The Kiddush: 

The ceremony host recites a blessing called Kiddush over a full cup of wine. Then, the cup is passed between everyone, usually from the oldest to the youngest, and everyone takes a sip. In Hebrew, “kiddush” means “sanctification.” The blessing over the wine sanctifies the Shabbat from the rest of the weekdays. 

The eating of the challah:

After the Kiddush, people will do a ritual hand-washing. Then, they will keep quiet until the host will take hold of the two challahs and recite another blessing. The host will cut small pieces of the challah, dip them in salt, and pass them around the table. After eating the challah, people can talk again. 

The challah is a traditional bread connected to Shabbat and Jewish holidays. There are several reasons for dipping it in salt before eating it. One of the reasons is that the challah is like a meal offering to GOD. Since the offerings were dipped in salt in the Holy Temple, we dip the challah in salt too. 

If you wonder how you can make challah at home, here is a short video by The Cooking Foodie:

Want to take attend a Shabbat dinner during your stay in Israel? You can try Shabbat of a Lifetime.

Shabbat for religious people:

The restrictions of Shabbat:

When I served in the army, I served with religious people. There are all kinds of religious Jewish people in Israel, some very-very religious and some less. Sometimes we stayed in the base on Shabbat. Then, I had a chance to experience a bit of the religious Shabbat atmosphere.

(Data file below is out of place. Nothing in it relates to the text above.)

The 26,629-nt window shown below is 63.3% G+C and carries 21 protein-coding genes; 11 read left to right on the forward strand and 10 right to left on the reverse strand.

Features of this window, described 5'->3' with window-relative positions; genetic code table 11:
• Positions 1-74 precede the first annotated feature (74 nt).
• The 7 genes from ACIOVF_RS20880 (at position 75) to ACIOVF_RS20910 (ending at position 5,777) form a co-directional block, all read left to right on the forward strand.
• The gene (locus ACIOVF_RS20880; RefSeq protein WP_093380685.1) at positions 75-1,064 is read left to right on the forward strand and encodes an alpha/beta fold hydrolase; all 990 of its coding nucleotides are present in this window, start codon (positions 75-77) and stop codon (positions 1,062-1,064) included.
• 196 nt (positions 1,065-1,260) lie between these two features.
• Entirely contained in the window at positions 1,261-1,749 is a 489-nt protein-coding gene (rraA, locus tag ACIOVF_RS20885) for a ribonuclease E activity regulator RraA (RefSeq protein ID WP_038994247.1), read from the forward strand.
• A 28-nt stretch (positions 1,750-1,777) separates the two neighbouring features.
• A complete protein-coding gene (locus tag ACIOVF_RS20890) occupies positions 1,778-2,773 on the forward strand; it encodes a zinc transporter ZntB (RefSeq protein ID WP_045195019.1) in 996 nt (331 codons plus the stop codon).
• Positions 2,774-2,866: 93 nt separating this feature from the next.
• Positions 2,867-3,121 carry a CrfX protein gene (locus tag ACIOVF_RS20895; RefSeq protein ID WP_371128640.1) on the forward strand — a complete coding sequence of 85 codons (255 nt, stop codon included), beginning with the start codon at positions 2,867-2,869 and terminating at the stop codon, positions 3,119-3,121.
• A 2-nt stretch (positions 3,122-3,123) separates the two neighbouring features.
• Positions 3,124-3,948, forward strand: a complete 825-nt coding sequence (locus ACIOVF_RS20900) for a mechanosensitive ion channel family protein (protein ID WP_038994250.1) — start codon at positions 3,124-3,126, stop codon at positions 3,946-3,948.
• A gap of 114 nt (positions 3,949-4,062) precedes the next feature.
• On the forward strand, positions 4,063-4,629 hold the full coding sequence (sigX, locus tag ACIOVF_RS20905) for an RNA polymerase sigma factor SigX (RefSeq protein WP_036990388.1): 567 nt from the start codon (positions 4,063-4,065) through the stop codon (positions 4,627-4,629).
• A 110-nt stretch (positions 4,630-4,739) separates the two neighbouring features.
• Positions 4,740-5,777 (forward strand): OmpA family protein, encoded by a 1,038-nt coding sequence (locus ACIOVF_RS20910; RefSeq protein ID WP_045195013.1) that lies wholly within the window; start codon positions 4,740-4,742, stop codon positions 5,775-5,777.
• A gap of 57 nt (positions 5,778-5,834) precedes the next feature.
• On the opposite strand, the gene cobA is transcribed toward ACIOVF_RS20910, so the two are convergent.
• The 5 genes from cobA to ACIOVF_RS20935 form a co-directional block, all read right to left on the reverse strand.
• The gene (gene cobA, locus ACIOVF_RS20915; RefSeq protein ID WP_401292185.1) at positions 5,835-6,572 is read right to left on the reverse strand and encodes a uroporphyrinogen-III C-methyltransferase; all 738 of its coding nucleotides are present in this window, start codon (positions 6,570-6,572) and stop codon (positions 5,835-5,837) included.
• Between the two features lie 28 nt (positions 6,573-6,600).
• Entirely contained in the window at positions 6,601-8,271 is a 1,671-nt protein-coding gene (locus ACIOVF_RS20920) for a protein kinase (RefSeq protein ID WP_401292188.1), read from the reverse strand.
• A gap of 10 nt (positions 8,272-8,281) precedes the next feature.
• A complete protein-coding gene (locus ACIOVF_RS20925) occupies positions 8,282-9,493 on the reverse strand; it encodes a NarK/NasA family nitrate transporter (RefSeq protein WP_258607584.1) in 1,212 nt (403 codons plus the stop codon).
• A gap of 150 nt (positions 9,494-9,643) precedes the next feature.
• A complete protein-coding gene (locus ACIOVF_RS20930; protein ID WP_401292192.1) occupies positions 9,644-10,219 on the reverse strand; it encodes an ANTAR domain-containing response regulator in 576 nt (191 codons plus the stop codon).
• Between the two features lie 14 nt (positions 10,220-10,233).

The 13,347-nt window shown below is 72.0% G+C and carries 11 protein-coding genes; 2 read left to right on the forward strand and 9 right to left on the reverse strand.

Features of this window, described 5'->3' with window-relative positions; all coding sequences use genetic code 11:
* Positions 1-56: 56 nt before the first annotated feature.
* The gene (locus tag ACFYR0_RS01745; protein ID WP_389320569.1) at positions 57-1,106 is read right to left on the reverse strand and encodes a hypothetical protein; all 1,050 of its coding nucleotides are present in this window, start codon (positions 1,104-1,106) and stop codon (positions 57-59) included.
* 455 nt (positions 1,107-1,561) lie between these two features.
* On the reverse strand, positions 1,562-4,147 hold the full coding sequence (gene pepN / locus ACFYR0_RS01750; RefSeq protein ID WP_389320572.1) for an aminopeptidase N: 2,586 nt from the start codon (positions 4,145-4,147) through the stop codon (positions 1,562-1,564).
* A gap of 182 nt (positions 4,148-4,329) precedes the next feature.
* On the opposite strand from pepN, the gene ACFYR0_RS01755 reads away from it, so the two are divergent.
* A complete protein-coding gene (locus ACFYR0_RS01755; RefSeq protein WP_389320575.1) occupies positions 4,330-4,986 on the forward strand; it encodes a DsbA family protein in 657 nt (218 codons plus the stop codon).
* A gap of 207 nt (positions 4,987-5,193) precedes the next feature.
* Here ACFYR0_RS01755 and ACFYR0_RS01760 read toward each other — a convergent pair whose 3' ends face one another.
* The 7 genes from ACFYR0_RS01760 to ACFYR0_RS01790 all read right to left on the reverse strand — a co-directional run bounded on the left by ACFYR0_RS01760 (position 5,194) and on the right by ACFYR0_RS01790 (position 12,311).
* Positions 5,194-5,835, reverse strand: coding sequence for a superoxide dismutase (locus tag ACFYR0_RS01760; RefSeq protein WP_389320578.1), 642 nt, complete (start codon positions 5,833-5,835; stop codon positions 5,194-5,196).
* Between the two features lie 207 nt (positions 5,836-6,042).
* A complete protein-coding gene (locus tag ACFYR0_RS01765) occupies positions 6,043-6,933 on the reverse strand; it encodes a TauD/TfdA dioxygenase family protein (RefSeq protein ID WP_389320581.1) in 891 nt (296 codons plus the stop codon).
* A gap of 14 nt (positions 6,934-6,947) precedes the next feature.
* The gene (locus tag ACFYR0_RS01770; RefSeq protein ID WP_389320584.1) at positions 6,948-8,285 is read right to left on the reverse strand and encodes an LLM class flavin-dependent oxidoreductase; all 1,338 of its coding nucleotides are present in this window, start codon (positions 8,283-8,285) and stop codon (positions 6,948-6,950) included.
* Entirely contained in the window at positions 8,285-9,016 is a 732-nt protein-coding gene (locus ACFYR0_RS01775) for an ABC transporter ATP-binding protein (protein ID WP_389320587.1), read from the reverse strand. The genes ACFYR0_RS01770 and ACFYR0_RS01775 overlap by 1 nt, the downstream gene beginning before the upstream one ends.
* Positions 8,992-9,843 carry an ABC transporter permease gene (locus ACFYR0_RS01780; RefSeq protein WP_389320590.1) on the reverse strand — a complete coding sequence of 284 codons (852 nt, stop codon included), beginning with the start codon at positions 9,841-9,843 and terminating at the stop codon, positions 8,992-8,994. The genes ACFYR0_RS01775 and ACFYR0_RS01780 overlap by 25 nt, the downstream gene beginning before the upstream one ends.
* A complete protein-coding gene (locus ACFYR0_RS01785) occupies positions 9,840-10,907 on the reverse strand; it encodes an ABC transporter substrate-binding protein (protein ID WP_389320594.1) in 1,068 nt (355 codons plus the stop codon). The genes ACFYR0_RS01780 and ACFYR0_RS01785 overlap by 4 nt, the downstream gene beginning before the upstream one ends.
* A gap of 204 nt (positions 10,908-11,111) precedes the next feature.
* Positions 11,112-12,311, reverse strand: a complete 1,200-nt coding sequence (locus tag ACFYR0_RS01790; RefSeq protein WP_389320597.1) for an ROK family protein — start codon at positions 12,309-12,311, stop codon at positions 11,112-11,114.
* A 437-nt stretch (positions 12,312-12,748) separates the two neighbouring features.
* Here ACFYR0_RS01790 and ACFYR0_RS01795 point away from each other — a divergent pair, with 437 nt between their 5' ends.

According to religion, you need to rest from everything on Shabbat. There are many things you cannot do on Shabbat. You can’t drive, can’t use your phone, can’t work on the computer, can’t watch TV… In fact, you can’t use any electronic device. Some rabbis say that when you use an electronic device, you create an electrical circuit. It is forbidden to create anything on Shabbat, so that’s why they forbid it. Though, if you create the electrical circuit before Shabbat enters, that’s ok. In the army, we had an electric water boiler that we could use only because it was on “Shabbat mode.” That’s how we could make ourselves tea and coffee. We switched it on before Shabbat and didn’t touch the switch till the holy day ended.

Also, religious Jewish people can’t eat food cooked during Shabbat. Because if you cooked it on Shabbat, it means you worked and turned on electronic cooking devices. So how do you eat warm food on Shabbat? You cook the food before Shabbat and warm it up using an electric heating platter (called “plata” in Hebrew), which you plug into electricity before the Shabbat enters. 

There are many more restrictions. If you want to learn about them all, read about the 39 forms of work on Wikipedia.

The end of Shabbat:

When I was in the army, my favorite time was when the Shabbat was about to end. Not because it was about to end, but because I loved seeing my religious friends getting ready for the upcoming week. There’s this beautiful little ceremony called “Havdalah” (meaning “separation” in Hebrew) that marks the end of the Shabbat and the beginning of the new week. In the ceremony, we sip from a cup of wine, light a long candle, and smell the strong aroma of a spice. I loved the smell of the spice. Some blessings are said, and the Shabbat comes to an end until the next one.

Visiting Israel on Shabbat? Here are some practical tips:

How to get around Israel on Shabbat?
Shabbat in Jerusalem: What’s Open?

Have a peaceful Shabbat! Shabbat Shalom (:

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Yours,

Lior